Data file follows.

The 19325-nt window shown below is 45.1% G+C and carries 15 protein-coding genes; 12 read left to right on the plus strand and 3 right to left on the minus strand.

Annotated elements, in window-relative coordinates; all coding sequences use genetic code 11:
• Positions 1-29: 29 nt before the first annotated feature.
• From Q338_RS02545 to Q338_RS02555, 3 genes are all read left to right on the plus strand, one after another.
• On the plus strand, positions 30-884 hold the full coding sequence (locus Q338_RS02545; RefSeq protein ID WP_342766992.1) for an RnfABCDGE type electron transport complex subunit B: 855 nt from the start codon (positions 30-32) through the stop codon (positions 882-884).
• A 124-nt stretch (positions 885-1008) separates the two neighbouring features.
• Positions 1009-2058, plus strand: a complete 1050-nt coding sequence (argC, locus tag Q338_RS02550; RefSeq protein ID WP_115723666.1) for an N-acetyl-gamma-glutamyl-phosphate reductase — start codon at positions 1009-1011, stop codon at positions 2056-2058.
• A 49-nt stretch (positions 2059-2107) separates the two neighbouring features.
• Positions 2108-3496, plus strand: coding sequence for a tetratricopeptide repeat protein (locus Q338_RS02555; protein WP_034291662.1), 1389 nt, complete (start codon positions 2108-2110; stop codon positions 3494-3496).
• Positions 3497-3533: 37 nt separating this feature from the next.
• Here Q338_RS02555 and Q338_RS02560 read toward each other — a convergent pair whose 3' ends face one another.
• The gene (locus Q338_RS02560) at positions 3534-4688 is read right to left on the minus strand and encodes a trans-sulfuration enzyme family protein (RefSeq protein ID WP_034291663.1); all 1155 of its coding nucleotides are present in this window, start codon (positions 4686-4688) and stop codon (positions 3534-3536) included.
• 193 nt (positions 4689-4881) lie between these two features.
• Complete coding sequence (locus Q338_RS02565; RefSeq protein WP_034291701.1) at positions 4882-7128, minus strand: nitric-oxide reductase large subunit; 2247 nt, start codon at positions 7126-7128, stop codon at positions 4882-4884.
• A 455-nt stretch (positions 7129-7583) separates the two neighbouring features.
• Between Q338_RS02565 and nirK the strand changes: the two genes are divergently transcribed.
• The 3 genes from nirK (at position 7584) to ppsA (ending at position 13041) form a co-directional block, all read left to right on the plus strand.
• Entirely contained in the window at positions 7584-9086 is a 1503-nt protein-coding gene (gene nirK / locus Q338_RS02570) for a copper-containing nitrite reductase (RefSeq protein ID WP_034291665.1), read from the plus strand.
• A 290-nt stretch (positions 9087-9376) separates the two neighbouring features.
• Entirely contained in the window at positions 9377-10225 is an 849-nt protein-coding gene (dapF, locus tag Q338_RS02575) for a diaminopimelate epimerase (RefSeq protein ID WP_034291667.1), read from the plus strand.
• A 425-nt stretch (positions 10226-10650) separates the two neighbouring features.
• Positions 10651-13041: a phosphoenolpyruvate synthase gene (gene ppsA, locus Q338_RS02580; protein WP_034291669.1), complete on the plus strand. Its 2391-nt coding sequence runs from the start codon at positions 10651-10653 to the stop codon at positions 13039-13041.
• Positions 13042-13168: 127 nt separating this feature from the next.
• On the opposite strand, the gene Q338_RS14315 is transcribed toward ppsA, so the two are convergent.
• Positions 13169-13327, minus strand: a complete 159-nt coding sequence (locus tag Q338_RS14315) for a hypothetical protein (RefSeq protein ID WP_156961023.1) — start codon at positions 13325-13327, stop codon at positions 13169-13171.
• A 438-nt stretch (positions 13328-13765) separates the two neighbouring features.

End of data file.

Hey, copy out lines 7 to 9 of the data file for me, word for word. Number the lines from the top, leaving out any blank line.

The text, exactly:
• Positions 1009-2058, plus strand: a complete 1050-nt coding sequence (argC, locus tag Q338_RS02550; RefSeq protein ID WP_115723666.1) for an N-acetyl-gamma-glutamyl-phosphate reductase — start codon at positions 1009-1011, stop codon at positions 2056-2058.
• A 49-nt stretch (positions 2059-2107) separates the two neighbouring features.
• Positions 2108-3496, plus strand: coding sequence for a tetratricopeptide repeat protein (locus Q338_RS02555; protein WP_034291662.1), 1389 nt, complete (start codon positions 2108-2110; stop codon positions 3494-3496).